Russia Test-Launches New Intercontinental Ballistic Missile

Discussion in 'Off-topic' started by Dan H, May 29, 2007.

  1. Dan H

    Dan H New Member

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    http://www.foxnews.com/story/0,2933,276014,00.html

    This also makes me feel all warm and fuzzy...

    MOSCOW — Russia on Tuesday test-launched a new intercontinental ballistic missile capable of carrying multiple independent warheads, and a top government official said it could penetrate any defense system, a news agency reported.

    The new missile would modernize Russia's stockpile at a time of rising tensions with the West.

    The ICBM was fired from a mobile launcher at the Plesetsk launch site in northwestern Russia, and its test warhead landed on target about 3,400 miles away on the Far Eastern Kamchatka Peninsula, a statement from the Russian Strategic Missile Forces said.

    President Vladimir Putin has repeatedly said Russia would continue to improve its nuclear weapons systems and respond to U.S. plans to deploy a missile defense system in Europe.

    First Deputy Prime Minister Sergei Ivanov said the ICBM, as well as a tactical cruise missile that also was tested Tuesday, can penetrate any missile defense system, Russian news agencies reported.

    "As of today, Russia has new (missiles) that are capable of overcoming any existing or future missile defense systems," ITAR-Tass quoted Ivanov as saying. "So in terms of defense and security, Russian can look calmly to the country's future."

    Ivanov is a former defense minister seen as a potential candidate to succeed Putin in elections next year.

    The U.S. has said its missile defense system is intended to deter Iran and other so-called "rogue nations."

    The "United States has made clear to the Russians that this missile shield is directed at other nations that could conceivably affect the peace of Europe. We will continue to make sure that Russia fully understands our intentions," National Security Council spokesman Gordon Johndroe said Tuesday.

    The ICBM, called the RS-24, is seen as eventually replacing the aging RS-18s and RS-20s that are the backbone of Russia's missile forces, the statement said. Those missiles are known in the West as the SS-19 Stiletto and the SS-18 Satan.

    The statement said the RS-24 conforms with terms laid down in the START-I treaty and the 2002 Moscow Treaty, which calls for reductions in each country's nuclear arsenal to 1,700-2,000 warheads.

    The RS-24 "strengthens the capability of the attack groups of the Strategic Missile Forces by surmounting anti-missile defense systems, at the same time strengthening the potential for nuclear deterrence," the statement said.

    The statement did not specify how many warheads the missile can carry.

    Ivanov said the missile was a new version of the Topol-M, first known as the SS-27 in the West, but one that that can carry multiple independent warheads, ITAR-Tass reported.

    The first Topol-Ms were commissioned in 1997, but deployment has proceeded slower than planned because of a shortage of funds, and aging Soviet-built ballistic missiles remain the backbone of Russia's nuclear forces. Existing Topol-M missiles are capable of hitting targets more than 6,000 miles away.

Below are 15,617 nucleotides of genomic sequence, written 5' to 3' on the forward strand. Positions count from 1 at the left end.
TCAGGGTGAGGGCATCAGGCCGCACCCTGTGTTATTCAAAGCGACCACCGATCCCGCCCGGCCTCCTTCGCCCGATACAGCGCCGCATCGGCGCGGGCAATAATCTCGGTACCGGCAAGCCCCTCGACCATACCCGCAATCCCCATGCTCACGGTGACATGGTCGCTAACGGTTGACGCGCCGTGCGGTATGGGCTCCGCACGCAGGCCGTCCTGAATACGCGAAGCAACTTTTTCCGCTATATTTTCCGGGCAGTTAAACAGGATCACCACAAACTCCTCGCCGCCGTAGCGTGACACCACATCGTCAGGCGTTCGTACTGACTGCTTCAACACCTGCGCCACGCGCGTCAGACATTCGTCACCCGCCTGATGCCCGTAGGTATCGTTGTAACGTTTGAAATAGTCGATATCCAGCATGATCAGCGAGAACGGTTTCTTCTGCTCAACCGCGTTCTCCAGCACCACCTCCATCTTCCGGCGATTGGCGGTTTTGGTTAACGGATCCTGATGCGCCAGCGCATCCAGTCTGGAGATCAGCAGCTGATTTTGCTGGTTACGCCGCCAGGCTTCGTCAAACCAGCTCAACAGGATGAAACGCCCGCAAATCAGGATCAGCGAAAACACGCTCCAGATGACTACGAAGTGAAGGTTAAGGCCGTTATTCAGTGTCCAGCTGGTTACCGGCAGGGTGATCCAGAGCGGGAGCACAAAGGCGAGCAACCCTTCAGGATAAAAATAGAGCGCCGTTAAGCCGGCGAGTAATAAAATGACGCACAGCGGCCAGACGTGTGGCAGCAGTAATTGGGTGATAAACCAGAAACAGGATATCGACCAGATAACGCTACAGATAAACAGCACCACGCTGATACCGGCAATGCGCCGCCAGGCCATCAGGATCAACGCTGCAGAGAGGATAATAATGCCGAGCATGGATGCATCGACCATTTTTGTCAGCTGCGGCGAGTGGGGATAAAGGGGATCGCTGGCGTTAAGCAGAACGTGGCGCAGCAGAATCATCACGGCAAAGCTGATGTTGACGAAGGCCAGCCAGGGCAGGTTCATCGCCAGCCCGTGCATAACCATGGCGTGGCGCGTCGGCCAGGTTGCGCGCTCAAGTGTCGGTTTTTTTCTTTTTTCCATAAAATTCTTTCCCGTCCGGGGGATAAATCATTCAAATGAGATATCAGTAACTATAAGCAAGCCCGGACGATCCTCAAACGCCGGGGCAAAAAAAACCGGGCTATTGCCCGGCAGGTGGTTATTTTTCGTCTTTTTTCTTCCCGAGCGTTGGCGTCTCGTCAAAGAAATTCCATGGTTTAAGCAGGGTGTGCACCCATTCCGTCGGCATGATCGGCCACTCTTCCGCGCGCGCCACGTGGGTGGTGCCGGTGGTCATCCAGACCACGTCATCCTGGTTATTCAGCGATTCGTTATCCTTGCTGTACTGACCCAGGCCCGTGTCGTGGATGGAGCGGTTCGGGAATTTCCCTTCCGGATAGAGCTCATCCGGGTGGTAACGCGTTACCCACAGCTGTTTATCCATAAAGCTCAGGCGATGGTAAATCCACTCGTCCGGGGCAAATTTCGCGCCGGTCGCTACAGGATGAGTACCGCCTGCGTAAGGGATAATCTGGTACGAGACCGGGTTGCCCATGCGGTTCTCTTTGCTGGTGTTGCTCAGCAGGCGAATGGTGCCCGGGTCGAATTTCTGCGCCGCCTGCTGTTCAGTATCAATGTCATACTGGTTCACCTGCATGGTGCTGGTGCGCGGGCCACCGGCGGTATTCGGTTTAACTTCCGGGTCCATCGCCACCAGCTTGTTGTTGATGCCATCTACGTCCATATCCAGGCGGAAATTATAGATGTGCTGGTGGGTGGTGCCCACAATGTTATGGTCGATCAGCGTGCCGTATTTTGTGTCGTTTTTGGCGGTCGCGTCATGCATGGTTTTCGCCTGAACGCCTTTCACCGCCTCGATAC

Alexander Golts, a respected military analyst with the Yezhenedelny Zhurnal online publication, expressed surprise at the announcement. "It seems to be a brand new missile. It's either a decoy or something that has been developed in complete secrecy," he told The Associated Press.

    The new missile would probably be more capable of penetrating missile defense systems than previous models, according to Alexander Pikayev, a senior analyst at the Moscow-based Institute for World Economy and International Relations.

    He said its development was probably "inevitable" after the U.S. withdrew from the Soviet-era Anti-Ballistic Missile treaty in 2002 in order to deploy a national missile defense shield.

    Russia adamantly opposes U.S. efforts to deploy elements of a missile-defense system in Poland and the Czech Republic. The United States says the system is aimed at blocking possible attacks by countries such as North Korea and Iran, but Russia says the system would destroy the strategic balance of forces in Europe.

    Russia's military chief of staff has suggested repeatedly that Russia would regard elements of the system as potential targets.

    Asked about the controversy Tuesday at a news conference with Portuguese Prime Minister Jose Socrates, Putin said, "We consider it harmful and dangerous to turn Europe into a powder keg."

    On Monday, Russia called for an emergency conference next month on a key Soviet-era arms control treaty that has been a source of increasing friction between Moscow and NATO.

    The call for a conference on the Conventional Forces in Europe Treaty follows last month's statement from Putin declaring a moratorium on observing Russia's obligations under the treaty.

    The treaty, which limits the number of aircraft, tanks and other non-nuclear heavy weapons around Europe, was first signed in 1990 and then amended in 1999 to reflect changes since the Soviet breakup. Russia has ratified the amended version, but the United States and other NATO members have refused to do so until Moscow withdraws troops from the former Soviet republics of Moldova and Georgia — an issue Moscow says is unrelated.

    Putin warned that Russia could dump the treaty altogether if Western nations refuse to ratify its amended version, and the Foreign Ministry said Monday that it lodged a formal request for a conference among treaty signatories in Vienna, Austria, on June 12-15.